Message From the Founder
Last month, The Associated Press Stylebook announced several changes in its 2019 edition that were credited to efforts by the Conscious Style Guide team: Henry Fuhrmann’s well-argued “Drop the Hyphen in Asian American” article for CSG persuaded the AP to do just that. And I’m proud to say that I convinced the editors to add entries on asexual and bisexual—and to define the latter in nonbinary terms, as an attraction to “more than one gender.”
We are thrilled to be making an impact on a large scale, and with your support, we’re determined to continue our work at the intersection of critical thinking and compassion. Every article, link, comment, social media post, and shout-out about CSG spreads conscious language. And as I wrote on my AP vs. Chicago blog years ago, “Love is…retweeting.” Thank you.
CSG in the News
“AP finally agrees that ‘hyphenated Americans’ are a relic. And, when an incident is racist, journalists should say so.”
Dropped Hyphens, Split Infinitives, and Other Thrilling Developments From the 2019 American Copy Editors Society Conference | The New Yorker
“The A.P. is dropping the hyphen in such terms as ‘African American,’ ‘Asian American,’ and ‘Filipino American.’ [Lead editor Paula Froke] credited this change to the eloquence of Henry Fuhrmann, formerly the copy chief of the L.A. Times, who wrote, ‘Those hyphens serve to divide even as they are meant to connect. Their use in racial and ethnic identifiers can connote an otherness, a sense that people of color are somehow not full citizens or fully American.’”
Hyphens Out, Euphemisms for “Racism” Discouraged | Journal-isms
“It’s taken decades, but the Associated Press has decided to drop the hyphen in ‘African American’ and ‘Asian American,’ and while it was at it, to discourage the use of such terms as ‘racially charged’ as euphemisms for just plain racism…On the hyphen issue, [AP’s director of media relations Lauren Easton] said, ‘Editors took to heart the argument about “hyphenated Americans,” which was particularly well conveyed in a piece by Henry Fuhrmann for the Conscious Style Guide.’”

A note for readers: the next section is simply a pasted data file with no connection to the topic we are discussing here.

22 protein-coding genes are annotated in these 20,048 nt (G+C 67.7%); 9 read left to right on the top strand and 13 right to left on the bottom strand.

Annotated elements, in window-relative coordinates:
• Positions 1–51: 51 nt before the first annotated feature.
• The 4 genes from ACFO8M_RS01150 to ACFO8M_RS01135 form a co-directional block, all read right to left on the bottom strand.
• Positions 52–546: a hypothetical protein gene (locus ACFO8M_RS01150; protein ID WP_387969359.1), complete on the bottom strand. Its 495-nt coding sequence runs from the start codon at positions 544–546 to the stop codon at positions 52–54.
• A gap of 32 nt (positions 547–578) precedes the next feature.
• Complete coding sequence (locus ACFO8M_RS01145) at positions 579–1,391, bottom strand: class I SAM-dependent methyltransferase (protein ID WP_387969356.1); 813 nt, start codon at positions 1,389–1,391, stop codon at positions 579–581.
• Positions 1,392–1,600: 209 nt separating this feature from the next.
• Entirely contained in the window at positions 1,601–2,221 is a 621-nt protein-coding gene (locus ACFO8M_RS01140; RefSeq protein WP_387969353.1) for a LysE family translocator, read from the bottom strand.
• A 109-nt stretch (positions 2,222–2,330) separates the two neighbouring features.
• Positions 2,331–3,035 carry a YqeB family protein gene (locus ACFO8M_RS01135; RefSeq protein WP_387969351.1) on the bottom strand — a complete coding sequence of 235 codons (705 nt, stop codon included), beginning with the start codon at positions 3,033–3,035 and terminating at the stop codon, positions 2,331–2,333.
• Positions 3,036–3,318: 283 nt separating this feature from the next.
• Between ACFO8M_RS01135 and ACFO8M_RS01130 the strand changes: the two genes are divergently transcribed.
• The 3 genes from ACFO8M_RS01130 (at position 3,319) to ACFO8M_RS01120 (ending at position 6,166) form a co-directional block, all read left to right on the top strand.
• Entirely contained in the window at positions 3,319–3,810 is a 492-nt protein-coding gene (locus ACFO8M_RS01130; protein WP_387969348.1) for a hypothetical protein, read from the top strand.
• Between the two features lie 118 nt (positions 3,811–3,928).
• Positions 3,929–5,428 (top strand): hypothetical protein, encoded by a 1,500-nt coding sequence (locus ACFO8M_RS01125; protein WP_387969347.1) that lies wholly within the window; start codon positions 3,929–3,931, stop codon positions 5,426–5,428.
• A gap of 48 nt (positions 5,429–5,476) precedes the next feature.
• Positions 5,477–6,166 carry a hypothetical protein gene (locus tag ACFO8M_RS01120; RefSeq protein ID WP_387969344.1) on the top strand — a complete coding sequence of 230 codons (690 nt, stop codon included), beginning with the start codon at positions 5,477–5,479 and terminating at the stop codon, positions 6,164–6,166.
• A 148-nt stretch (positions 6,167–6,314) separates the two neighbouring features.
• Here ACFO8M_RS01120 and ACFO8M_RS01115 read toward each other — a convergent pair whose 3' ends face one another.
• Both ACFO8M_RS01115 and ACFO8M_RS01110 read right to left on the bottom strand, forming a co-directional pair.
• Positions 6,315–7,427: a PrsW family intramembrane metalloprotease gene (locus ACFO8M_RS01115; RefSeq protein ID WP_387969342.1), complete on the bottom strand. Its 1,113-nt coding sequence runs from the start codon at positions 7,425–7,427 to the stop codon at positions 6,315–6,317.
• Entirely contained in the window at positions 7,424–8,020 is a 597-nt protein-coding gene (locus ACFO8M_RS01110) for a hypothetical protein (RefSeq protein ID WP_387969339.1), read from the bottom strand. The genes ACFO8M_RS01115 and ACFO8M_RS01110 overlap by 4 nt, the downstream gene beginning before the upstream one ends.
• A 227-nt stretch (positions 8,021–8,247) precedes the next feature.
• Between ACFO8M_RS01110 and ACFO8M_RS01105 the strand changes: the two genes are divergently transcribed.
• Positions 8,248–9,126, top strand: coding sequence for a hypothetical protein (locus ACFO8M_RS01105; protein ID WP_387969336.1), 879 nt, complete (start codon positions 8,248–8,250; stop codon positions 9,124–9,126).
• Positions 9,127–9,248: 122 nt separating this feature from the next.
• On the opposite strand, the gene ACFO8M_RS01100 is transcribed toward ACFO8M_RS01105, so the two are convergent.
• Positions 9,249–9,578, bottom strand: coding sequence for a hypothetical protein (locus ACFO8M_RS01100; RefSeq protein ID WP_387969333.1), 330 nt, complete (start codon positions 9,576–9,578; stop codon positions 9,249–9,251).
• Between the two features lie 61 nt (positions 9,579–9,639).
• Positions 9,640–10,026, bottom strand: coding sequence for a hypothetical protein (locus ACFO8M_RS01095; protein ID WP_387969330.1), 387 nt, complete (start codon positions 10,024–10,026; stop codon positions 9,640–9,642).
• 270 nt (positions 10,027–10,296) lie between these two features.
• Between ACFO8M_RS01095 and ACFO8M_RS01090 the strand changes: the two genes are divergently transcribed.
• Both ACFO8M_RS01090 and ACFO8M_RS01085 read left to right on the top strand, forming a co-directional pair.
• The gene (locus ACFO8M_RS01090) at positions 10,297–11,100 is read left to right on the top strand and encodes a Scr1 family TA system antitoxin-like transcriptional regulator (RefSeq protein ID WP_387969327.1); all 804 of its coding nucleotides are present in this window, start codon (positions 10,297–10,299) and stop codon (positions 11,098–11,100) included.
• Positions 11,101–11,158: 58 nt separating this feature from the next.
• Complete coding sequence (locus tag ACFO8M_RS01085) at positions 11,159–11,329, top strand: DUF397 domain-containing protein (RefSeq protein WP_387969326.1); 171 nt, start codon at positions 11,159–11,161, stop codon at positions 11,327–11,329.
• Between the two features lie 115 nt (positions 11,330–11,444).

From the World of Conscious Language
The Media Are Complacent While the World Burns | Columbia Journalism Review
“Perhaps the media’s most damaging climate-change error has been to cover a science story as if it were a politics story.”
Life-Saving Opioid Addiction Treatments Get a Negative Slant | Columbia Journalism Review
“When reporters focus on negative consequences, they often step into the realm of misinformation.”
Why We’re Making the Age of Our Journalism Clearer | The Guardian
To improve transparency and preserve context, the Guardian will now include its logo and the year of an article’s publication for pictures picked up by social media and search sites.
Why You Should Stop Saying “Committed Suicide” | HuffPost Life
“The term ‘committed suicide’ is damaging because for many, if not most, people it evokes associations with ‘committed a crime’ or ‘committed a sin’ and makes us think about something morally reprehensible or illegal.” ―Jacek Debiec, assistant professor of psychiatry
Latter-Day Saints Move to Remove “Mormon” From Lexicon | Columbia Journalism Review
“No longer should the church or its followers be called ‘Mormon’ by default, both the church and AP say. No longer should the initials ‘LDS’ be used to refer to the church.”